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Anywhere You are Mass Market Paperback – 22 Sep 2000
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He tells her no traces of her, including DNA, must be left behind. Jack and Mairie hide the plant in a container that can be retrieved in the next century. Jack and Mairie are in love and he decides to leap with her. Now in 1999 America, the Feds chase after the duo, who travel to retrieve the remnants of the cancer cure.
ANYWHERE YOU ARE is a non-stop, action-packed time travel romance that will excite sub-genre fans. The lead protagonists are a charming pair and the secondary ensemble propels the story lien forward. Though readers will be a bit disjointed and disappointed with the need of incredible leaps of logic much greater than Mairie's sky diving, the plot has Constance O'Day-Flannery's flair for story telling. The time-travel romance audience will take great pleasure from this exciting two-way trip.
It's been a month or so since I read the book and I can honestly say I have trouble remembering what it was all about. I do know I found it incredibly dumb that the "reason" our heroine was transported back in time was because of some freak accident the government was working on that she didn't know about.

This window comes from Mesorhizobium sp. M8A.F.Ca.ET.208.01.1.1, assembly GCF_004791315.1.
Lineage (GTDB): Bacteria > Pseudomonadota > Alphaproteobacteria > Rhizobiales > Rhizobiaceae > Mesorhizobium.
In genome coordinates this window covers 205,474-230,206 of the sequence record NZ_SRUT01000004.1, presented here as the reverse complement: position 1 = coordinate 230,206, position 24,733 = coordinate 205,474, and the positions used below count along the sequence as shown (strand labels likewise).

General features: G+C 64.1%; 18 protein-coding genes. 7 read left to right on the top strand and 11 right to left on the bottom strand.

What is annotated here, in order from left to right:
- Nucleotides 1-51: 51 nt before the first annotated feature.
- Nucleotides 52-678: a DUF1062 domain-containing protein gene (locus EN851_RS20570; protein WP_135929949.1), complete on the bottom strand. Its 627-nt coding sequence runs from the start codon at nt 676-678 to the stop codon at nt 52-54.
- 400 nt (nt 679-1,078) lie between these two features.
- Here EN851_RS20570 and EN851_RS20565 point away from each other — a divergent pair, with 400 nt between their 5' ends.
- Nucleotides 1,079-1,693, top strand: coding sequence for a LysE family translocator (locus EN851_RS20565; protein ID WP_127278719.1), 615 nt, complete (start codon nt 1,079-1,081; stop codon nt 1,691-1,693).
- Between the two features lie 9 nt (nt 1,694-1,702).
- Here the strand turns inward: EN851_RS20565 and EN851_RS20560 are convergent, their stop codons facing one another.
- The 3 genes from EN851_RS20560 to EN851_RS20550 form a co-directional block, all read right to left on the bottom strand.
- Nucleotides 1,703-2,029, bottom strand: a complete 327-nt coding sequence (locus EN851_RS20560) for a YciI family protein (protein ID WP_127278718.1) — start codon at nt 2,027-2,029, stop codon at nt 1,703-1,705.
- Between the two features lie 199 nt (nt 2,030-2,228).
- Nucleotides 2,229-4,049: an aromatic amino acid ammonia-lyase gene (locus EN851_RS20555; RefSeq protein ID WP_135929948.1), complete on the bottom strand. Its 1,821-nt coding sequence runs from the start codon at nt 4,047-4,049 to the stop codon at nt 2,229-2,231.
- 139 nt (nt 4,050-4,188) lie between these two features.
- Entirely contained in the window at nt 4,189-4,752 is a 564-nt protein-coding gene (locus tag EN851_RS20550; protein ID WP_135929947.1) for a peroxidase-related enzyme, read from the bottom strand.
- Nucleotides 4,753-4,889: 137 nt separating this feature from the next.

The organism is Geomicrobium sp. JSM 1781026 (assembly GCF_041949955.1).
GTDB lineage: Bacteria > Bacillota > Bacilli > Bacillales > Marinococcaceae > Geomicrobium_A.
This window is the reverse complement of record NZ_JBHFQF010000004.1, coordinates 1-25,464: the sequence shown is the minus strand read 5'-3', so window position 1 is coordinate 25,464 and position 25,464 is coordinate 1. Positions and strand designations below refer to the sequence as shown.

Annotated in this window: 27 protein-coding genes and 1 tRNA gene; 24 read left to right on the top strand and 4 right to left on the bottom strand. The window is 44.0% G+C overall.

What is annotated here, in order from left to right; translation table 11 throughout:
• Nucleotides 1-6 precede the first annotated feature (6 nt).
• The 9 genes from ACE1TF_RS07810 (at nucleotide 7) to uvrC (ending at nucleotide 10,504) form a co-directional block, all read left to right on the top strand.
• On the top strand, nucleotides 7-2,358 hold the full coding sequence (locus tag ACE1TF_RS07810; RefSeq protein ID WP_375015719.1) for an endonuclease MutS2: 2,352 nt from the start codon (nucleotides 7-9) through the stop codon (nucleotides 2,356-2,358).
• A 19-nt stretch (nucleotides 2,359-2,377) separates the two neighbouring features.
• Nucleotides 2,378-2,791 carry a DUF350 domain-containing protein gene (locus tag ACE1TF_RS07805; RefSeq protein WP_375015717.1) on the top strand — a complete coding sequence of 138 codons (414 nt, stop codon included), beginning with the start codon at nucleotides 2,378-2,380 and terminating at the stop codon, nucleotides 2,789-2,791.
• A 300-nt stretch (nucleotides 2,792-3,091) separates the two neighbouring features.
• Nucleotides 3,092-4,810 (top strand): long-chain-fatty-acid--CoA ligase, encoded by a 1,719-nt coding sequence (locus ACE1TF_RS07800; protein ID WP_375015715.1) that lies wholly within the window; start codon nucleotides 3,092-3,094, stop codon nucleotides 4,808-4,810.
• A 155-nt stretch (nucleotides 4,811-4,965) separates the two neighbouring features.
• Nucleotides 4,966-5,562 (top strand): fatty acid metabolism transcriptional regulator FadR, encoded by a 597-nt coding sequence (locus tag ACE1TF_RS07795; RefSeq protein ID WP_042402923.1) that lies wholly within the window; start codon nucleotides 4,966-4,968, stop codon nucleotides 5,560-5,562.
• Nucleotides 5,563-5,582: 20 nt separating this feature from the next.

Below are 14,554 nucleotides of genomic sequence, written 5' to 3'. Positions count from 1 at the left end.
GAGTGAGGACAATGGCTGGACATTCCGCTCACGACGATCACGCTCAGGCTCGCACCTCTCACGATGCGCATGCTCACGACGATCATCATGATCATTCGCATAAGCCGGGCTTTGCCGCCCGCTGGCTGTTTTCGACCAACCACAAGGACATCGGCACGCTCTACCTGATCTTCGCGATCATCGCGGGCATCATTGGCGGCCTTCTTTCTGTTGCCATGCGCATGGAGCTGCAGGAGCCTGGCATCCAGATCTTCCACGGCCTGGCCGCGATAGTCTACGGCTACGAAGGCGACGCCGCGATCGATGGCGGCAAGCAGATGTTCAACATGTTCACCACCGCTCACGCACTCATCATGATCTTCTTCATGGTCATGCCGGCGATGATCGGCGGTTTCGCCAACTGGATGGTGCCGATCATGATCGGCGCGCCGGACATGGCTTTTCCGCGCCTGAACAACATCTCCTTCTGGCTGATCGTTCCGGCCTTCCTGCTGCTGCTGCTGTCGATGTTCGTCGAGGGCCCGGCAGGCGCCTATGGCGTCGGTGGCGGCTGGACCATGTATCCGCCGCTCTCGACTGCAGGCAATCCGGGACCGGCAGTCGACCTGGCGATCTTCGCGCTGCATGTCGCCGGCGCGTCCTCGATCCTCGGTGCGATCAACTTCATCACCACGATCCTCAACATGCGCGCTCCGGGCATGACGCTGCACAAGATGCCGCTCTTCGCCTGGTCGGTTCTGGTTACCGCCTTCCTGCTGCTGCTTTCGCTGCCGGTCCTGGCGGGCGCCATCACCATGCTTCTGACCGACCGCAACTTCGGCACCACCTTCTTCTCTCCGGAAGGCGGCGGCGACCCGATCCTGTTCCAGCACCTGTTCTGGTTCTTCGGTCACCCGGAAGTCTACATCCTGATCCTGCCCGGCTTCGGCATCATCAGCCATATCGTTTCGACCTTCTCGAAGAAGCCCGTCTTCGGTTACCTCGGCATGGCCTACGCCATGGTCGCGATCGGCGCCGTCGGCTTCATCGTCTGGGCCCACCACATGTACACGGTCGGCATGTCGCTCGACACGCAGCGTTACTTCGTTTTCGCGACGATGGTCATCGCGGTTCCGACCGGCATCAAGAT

I also found it absurd and insulting to Navy Seals that the Seal sent back in time to bring the heroine back was so obsessed with his "mission" that he wouldn't let her bring with her a plant that might cure her brother, all because he had his "orders." Please! Ms. O'Day-Flannery made him sound like some kind of Nazi!
Don't bother with this book. Try either Timeless Passion or Second Chances. With those, Ms. O'Day-Flannery does much better.
I'm also rather irritated by the saintly depiction of American Indians. I'm not saying these people aren't good or anything, but the author wrote them in such saccharine sweet tones that all that is missing are halos around their heads. Something like the Care Bears, where everyone is huggy-wuggy and lovey-dovey and ultimately, something totally unrealistic. The history of American Indians is tragic, yes, but by painting them as New Age philosophy-sprouting cardboard martyrs, the author is doing these regal people a disservice.
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